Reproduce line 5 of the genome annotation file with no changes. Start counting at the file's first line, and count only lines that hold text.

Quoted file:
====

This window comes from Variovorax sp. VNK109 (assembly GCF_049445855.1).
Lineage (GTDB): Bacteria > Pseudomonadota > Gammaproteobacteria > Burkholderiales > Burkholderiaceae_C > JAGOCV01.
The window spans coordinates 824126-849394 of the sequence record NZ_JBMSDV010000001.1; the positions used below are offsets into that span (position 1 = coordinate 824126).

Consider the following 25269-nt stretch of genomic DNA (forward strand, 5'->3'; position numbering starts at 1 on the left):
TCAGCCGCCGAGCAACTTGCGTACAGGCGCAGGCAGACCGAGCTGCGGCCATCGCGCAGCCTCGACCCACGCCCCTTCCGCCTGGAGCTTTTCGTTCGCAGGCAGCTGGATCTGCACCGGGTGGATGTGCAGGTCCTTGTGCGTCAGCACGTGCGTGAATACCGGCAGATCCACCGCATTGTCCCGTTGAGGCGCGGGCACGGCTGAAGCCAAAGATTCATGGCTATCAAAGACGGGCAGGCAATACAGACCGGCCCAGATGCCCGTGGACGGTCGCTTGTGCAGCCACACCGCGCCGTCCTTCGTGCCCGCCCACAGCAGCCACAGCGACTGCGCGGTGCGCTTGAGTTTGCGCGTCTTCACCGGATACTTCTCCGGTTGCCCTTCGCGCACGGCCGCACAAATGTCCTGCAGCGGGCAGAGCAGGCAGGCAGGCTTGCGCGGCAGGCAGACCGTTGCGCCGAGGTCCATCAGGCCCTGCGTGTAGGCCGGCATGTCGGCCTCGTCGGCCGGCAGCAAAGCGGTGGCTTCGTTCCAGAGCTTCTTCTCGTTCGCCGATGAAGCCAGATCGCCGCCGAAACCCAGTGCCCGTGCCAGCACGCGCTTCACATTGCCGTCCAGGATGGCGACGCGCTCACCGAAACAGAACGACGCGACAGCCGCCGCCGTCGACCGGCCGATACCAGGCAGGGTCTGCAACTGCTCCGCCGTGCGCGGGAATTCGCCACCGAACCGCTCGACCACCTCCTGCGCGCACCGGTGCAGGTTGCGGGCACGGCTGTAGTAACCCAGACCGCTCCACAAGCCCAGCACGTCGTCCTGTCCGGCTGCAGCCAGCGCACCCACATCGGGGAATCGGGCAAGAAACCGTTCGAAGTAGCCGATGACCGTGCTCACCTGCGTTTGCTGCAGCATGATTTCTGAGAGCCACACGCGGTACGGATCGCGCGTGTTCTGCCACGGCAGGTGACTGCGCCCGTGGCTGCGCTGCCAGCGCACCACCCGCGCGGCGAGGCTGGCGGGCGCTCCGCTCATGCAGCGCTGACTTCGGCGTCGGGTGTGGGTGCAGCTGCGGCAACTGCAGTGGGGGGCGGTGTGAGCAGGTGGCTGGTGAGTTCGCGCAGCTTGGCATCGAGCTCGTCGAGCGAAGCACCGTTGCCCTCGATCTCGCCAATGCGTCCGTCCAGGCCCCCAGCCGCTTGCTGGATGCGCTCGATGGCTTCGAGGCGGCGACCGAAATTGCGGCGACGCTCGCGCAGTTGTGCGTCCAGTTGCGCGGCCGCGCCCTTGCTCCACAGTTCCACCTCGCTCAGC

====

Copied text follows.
TCAGCCGCCGAGCAACTTGCGTACAGGCGCAGGCAGACCGAGCTGCGGCCATCGCGCAGCCTCGACCCACGCCCCTTCCGCCTGGAGCTTTTCGTTCGCAGGCAGCTGGATCTGCACCGGGTGGATGTGCAGGTCCTTGTGCGTCAGCACGTGCGTGAATACCGGCAGATCCACCGCATTGTCCCGTTGAGGCGCGGGCACGGCTGAAGCCAAAGATTCATGGCTATCAAAGACGGGCAGGCAATACAGACCGGCCCAGATGCCCGTGGACGGTCGCTTGTGCAGCCACACCGCGCCGTCCTTCGTGCCCGCCCACAGCAGCCACAGCGACTGCGCGGTGCGCTTGAGTTTGCGCGTCTTCACCGGATACTTCTCCGGTTGCCCTTCGCGCACGGCCGCACAAATGTCCTGCAGCGGGCAGAGCAGGCAGGCAGGCTTGCGCGGCAGGCAGACCGTTGCGCCGAGGTCCATCAGGCCCTGCGTGTAGGCCGGCATGTCGGCCTCGTCGGCCGGCAGCAAAGCGGTGGCTTCGTTCCAGAGCTTCTTCTCGTTCGCCGATGAAGCCAGATCGCCGCCGAAACCCAGTGCCCGTGCCAGCACGCGCTTCACATTGCCGTCCAGGATGGCGACGCGCTCACCGAAACAGAACGACGCGACAGCCGCCGCCGTCGACCGGCCGATACCAGGCAGGGTCTGCAACTGCTCCGCCGTGCGCGGGAATTCGCCACCGAACCGCTCGACCACCTCCTGCGCGCACCGGTGCAGGTTGCGGGCACGGCTGTAGTAACCCAGACCGCTCCACAAGCCCAGCACGTCGTCCTGTCCGGCTGCAGCCAGCGCACCCACATCGGGGAATCGGGCAAGAAACCGTTCGAAGTAGCCGATGACCGTGCTCACCTGCGTTTGCTGCAGCATGATTTCTGAGAGCCACACGCGGTACGGATCGCGCGTGTTCTGCCACGGCAGGTGACTGCGCCCGTGGCTGCGCTGCCAGCGCACCACCCGCGCGGCGAGGCTGGCGGGCGCTCCGCTCATGCAGCGCTGACTTCGGCGTCGGGTGTGGGTGCAGCTGCGGCAACTGCAGTGGGGGGCGGTGTGAGCAGGTGGCTGGTGAGTTCGCGCAGCTTGGCATCGAGCTCGTCGAGCGAAGCACCGTTGCCCTCGATCTCGCCAATGCGTCCGTCCAGGCCCCCAGCCGCTTGCTGGATGCGCTCGATGGCTTCGAGGCGGCGACCGAAATTGCGGCGACGCTCGCGCAGTTGTGCGTCCAGTTGCGCGGCCGCGCCCTTGCTCCACAGTTCCACCTCGCTCAGC